Fellows and Faculty present upcoming clinical research for an academic discussion of trial feasibility, design, and scientific merit.
Applications are only accepted through the Electronic Residency Applications Service (ERAS).
The candidate must register for both ERAS and the National Residency Match Program (NRMP). A candidate who has not registered with the NRMP cannot be considered during the ranking process. It is very important to remember to register.
Requirements for GW Fellowships
Fellowship applicants must have completed three years in an ACGME-Accredited Internal Medicine Residency, and be board-certified or board-eligible.
Required Documents for Complete myERAS Application
- myERAS application
- Curriculum Vitae (CV)
- Personal Statement
- Three Letters of Recommendation (one from the program director)
- USMLE / COMLEX Scores (must have passed Steps I-III prior to start of fellowship year)
- Medical Student Performance Evaluation (MSPE)
- ECFMG Status Report for International Medical Graduates (must have certification)
- Licensing Information and Board-Eligibility/Certifications (if applicable)
- Citizenship Status
International Medical Graduates
We can only consider applicants with J1 visas. Please see our GME Visa policy.
IMGs must have completed an ACGME-accredited residency program.
Graduates of International Medical Schools must also be certified by the Educational Commission for Foreign Medical Graduates (ECFMG).
For more information, please visit the GW Graduate Medical Education website.
If you have any questions, please reach out to Lisa Horvath, fellowship program coordinator, at 202.677.6056 or email@example.com
Virtual Tour: Hematology & Oncology
Thank you for your interest in our Hematology & Oncology fellowship program. While we wish we could be meeting you in person, we are thrilled to offer you this virtual tour as an opportunity to see and learn more about the facilities and resources available to our fellows.
Progressive Educational Experiences
Early in the fellowship, fellows are closely supervised and all clinical actions are scrutinized and reviewed by the attending physician on a daily basis. As the fellowship progresses through the end of Year I and into Year 2, fellows are given increasing responsibility for patient care. In Year 3, during the months on clinical service, the fellow functions as a "junior attending physician," given wider responsibility for clinical decision-making and their cases are reviewed on as-needed basis at case presentation conferences. Scheduling of clinical rotations will become more flexible to better reflect the trainee's goals and career objectives over the three years of training.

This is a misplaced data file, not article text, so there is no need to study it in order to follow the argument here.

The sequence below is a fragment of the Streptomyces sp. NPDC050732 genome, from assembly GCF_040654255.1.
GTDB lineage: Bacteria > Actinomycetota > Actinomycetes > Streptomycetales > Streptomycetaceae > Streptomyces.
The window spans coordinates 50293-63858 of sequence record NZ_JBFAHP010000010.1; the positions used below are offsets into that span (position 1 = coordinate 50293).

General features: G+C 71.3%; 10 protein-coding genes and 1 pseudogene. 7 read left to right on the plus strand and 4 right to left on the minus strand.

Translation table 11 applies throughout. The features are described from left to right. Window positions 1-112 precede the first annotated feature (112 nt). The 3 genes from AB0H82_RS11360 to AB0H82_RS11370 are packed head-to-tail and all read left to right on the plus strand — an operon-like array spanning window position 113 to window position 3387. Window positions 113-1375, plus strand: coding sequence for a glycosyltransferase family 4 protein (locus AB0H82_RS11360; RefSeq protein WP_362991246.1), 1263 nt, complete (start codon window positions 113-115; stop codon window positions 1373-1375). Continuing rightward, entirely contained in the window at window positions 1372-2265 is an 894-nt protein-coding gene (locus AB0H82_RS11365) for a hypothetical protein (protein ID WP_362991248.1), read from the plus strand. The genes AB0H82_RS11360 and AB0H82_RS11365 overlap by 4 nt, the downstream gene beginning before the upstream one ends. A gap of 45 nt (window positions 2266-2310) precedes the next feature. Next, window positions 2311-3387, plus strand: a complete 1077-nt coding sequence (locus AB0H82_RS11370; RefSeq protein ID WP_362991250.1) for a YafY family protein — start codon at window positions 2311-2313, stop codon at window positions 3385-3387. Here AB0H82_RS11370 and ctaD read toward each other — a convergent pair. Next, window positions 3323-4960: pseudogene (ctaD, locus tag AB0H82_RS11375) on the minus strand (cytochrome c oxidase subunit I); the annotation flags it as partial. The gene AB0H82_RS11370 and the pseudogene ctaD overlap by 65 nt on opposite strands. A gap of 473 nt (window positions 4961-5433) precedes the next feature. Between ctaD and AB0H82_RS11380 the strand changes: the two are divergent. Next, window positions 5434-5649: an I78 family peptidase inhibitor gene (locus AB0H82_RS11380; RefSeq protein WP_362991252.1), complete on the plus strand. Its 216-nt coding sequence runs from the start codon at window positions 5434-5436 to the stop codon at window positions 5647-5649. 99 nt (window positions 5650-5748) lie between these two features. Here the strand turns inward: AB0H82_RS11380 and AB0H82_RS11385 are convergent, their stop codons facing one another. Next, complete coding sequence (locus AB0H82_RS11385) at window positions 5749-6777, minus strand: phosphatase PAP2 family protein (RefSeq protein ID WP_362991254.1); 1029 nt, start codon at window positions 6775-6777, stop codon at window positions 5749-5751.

Preparing and Presenting Conferences
All fellows prepare and present conferences on a regular basis. Fellows are responsible for the conduct of weekly journal clubs and Tumor Board conferences. In addition, fellows present regular didactic conferences to the residents and medical students rotating through oncology and hematology services. Fellows are responsible for one formal conference per year, presented to the entire division or, in some cases, the Department of Medicine.
Additional Educational Components
Important additional components of the educational program include an annual board review course in hematology and medical oncology. Each year, the Division's national board review course attracts more than 300 individuals who are planning to take board examinations in hematology and oncology. This includes an eight-day intensive lecture series on all important aspects of hematology or oncology. All fellows are required to attend this course and are relieved of their clinical duties during this time. In addition, a series of core lectures are given on a yearly basis (July late October) covering several topics in hematology and oncology.
The first-year fellow is expected to complete 11 four-week clinical rotations, one four-week elective rotation, and one four-week vacation.
In the second year, a total of eight four-week clinical rotations are required, with the rest being elective rotations and one four-week vacation.
The third-year fellows have a very flexible rotation schedule that is negotiable and dependent on the long-term goals of the fellow.